I have a server request that returns multiple cookies, like that:

enter image description here

This is how I'm storing these cookies to the cookieManager:

HttpURLConnection connection = ... ;
static java.net.CookieManager msCookieManager = new java.net.CookieManager();
msCookieManager.put(COOKIES_URI, connection.getHeaderFields());

This is how I'm adding these cookies to the next connection:


Is it the right way to get the cookies from the cookieManager?, I'm quite sure there is a better one...


5 Answers 5


Ok, the right way to do it is just like that:

Get Cookies from response header and load them into cookieManager:

static final String COOKIES_HEADER = "Set-Cookie";
HttpURLConnection connection = ... ;
static java.net.CookieManager msCookieManager = new java.net.CookieManager();

Map<String, List<String>> headerFields = connection.getHeaderFields();
List<String> cookiesHeader = headerFields.get(COOKIES_HEADER);

if (cookiesHeader != null) {
    for (String cookie : cookiesHeader) {

Get Cookies from cookieManager and load them into connection:

if (msCookieManager.getCookieStore().getCookies().size() > 0) {
    // While joining the Cookies, use ',' or ';' as needed. Most of the servers are using ';'
    TextUtils.join(";",  msCookieManager.getCookieStore().getCookies()));    
  • 1
    When should you read the cookies? Right after opening the connection? Thanks.
    – Abushawish
    Commented Oct 28, 2014 at 20:22
  • 2
    +1 When using multiple cookies I had more luck with using a semicolon: TextUtils.join(";", msCookieManager.getCookieStore().getCookies()));
    – Reafidy
    Commented Apr 25, 2015 at 10:35
  • 2
    Woah buddy! I've been trying to do this with an http keepalive / httpurlconnection persistent connection when THIS is the correct way to handle my login session. Thank you for this answer!
    – Jacksonkr
    Commented Feb 2, 2016 at 14:11
  • 1
    Thank you so much, this was a life saver after I spent hours struggling with CookieHandler.setDefault Commented Jun 1, 2016 at 11:33
  • 2
    This code can't be right because it sends all the cookies you have for all sites. Not only those belonging to server set them, but all. This is security issue. Commented Apr 10, 2020 at 17:15

I've been searching/trying for days to fix my issue: cannot access protected web resources even after logging in successfully

I created the same app on iOS and didn't have the same problem because NSUrlConnection did the cookie maintenance for us behind the scene. On Android, I tried manually adding cookie

connection.setRequestProperty("Cookie", "PHPSESSID=str_from_server")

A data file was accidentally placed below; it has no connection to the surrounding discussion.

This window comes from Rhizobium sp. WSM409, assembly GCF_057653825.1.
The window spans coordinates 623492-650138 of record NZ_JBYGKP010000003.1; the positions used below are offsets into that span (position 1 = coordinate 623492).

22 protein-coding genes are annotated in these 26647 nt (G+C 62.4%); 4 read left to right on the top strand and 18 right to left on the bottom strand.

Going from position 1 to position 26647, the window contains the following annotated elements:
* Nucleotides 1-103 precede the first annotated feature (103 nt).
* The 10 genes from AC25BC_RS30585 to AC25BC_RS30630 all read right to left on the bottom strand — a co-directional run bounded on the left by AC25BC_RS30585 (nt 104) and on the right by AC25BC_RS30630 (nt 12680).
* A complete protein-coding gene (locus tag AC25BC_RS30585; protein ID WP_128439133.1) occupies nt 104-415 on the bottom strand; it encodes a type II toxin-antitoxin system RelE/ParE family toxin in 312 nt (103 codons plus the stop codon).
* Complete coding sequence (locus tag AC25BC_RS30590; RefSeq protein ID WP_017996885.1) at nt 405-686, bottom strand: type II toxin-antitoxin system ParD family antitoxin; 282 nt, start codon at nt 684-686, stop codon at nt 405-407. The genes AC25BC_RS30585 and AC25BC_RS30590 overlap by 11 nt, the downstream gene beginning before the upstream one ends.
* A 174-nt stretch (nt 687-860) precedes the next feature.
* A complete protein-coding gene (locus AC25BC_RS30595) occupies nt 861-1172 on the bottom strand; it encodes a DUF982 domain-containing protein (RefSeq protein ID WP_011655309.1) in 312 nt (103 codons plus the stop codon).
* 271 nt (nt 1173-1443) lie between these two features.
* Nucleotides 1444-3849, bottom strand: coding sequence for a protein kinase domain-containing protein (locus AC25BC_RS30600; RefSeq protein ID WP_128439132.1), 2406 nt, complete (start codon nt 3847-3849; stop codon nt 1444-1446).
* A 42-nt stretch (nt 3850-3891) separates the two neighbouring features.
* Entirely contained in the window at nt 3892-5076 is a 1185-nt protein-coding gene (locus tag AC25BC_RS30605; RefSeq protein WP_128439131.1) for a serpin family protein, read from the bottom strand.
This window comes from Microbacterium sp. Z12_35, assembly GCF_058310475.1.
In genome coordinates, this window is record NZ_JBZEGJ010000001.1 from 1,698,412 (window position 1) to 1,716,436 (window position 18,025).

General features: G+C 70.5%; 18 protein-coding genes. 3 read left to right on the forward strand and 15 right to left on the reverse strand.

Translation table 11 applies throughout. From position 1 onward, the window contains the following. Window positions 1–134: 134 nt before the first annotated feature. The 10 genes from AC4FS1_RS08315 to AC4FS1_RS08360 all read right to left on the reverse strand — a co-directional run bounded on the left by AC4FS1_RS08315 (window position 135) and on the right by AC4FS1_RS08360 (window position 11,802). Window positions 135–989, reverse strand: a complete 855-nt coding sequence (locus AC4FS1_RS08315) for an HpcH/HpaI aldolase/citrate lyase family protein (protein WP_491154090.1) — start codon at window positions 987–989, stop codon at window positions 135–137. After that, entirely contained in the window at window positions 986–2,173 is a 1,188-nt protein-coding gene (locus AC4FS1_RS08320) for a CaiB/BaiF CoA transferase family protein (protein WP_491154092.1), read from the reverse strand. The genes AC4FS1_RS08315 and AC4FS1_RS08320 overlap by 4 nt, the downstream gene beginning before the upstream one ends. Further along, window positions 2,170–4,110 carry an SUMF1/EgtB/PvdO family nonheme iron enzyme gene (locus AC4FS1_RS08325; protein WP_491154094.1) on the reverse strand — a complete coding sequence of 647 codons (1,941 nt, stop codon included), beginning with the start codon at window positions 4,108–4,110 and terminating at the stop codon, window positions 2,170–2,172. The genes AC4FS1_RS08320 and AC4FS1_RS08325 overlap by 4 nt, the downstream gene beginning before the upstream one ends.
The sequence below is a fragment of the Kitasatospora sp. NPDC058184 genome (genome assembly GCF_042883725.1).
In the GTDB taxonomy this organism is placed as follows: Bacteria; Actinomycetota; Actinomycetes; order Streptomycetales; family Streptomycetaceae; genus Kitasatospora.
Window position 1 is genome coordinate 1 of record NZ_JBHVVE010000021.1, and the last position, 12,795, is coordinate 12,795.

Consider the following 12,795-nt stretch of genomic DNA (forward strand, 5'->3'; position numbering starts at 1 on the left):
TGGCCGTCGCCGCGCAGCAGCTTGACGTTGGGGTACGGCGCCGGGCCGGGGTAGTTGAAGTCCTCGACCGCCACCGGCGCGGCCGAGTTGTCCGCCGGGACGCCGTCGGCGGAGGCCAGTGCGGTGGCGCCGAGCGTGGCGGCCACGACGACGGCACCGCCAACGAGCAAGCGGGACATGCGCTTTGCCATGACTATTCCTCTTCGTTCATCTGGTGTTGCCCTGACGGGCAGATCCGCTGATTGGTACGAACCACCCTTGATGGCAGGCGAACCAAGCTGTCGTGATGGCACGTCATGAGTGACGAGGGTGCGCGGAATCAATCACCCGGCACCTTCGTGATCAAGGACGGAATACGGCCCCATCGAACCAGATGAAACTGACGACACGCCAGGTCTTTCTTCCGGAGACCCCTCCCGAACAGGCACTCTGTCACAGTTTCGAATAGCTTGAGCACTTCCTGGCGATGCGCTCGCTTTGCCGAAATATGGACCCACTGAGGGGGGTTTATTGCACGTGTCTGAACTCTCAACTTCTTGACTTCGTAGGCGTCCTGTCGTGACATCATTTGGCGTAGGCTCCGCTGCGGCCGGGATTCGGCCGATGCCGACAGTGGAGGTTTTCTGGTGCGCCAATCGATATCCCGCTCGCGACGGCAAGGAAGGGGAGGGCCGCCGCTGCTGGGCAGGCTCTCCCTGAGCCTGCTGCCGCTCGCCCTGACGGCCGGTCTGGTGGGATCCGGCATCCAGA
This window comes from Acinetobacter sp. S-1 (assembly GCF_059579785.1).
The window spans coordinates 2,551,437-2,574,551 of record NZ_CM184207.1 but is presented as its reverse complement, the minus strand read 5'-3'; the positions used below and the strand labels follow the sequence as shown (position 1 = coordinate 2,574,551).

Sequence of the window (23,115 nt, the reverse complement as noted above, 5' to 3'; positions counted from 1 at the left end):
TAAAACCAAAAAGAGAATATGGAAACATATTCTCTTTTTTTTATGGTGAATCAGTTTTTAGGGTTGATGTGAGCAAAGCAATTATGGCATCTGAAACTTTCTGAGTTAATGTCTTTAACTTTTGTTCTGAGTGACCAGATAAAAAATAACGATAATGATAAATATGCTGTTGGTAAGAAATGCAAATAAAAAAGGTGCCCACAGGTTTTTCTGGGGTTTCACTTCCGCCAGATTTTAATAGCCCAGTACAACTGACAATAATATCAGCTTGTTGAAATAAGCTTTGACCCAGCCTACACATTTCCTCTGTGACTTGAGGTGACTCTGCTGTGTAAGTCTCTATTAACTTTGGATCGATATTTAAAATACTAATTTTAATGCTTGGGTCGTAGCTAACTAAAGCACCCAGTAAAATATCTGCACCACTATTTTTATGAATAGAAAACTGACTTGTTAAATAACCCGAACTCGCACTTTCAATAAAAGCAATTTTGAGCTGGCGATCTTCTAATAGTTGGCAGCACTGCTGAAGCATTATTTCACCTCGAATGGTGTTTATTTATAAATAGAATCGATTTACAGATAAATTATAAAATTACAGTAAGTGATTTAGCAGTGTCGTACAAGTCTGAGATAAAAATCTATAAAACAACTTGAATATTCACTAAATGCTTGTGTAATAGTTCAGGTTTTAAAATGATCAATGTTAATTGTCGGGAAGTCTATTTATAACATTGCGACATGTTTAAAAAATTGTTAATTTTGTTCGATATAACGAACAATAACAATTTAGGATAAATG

without any luck.

Finally I read this

and added the following 2 lines somewhere in the beginning of my app:

CookieManager cookieManager = new CookieManager();

and everything works fine now.

  • 2
    Works great thanks, only those 2 lines are needed yay ^_^, tried the other answer too both works but this one is more convenient Commented Feb 27, 2014 at 15:18
  • 2
    This should be the accepted answer. I've tried to handle cookies manually without success. These two lines are just what you need to handle cookies with HttpUrlConnection! Thanks Gold Thumb !
    – Bertrand
    Commented Feb 3, 2016 at 6:48
  • This didn't quite work for me, cookies were sent with first couple of requests but not with subsequent ones, I have no idea why...
    – szx
    Commented Apr 17, 2016 at 5:29
  • 2
    @HeisenBerg put anywhere as long as it is executed once, and before your first use of HttpURLConnection. Commented May 9, 2016 at 16:59
  • This doesn't compile on my AS 2.3.3 As typical of this environment.... Always a moving target, and never backward compatible. CookieHandler.setDefault(...) doesn't take a data type of cookieManager. Commented Sep 20, 2018 at 14:38

The other answers are appropriate for their contexts, but nobody is saying the obvious: CookieHandler automatically deals with your cookies in most cases. To just maintain cookies from one request to the next -- for instance to maintain a server session -- then this line of code is sufficient:

CookieHandler.setDefault(new CookieManager(null, CookiePolicy.ACCEPT_ALL));

Make sure to run it once before your first request with UrlConnection.

Now I do zero cookie management myself, and all of my server session data is flawlessly maintained from request to request.

Am I crazy? Why is the internet silent on this? I can't even find it in the docs.

  • 1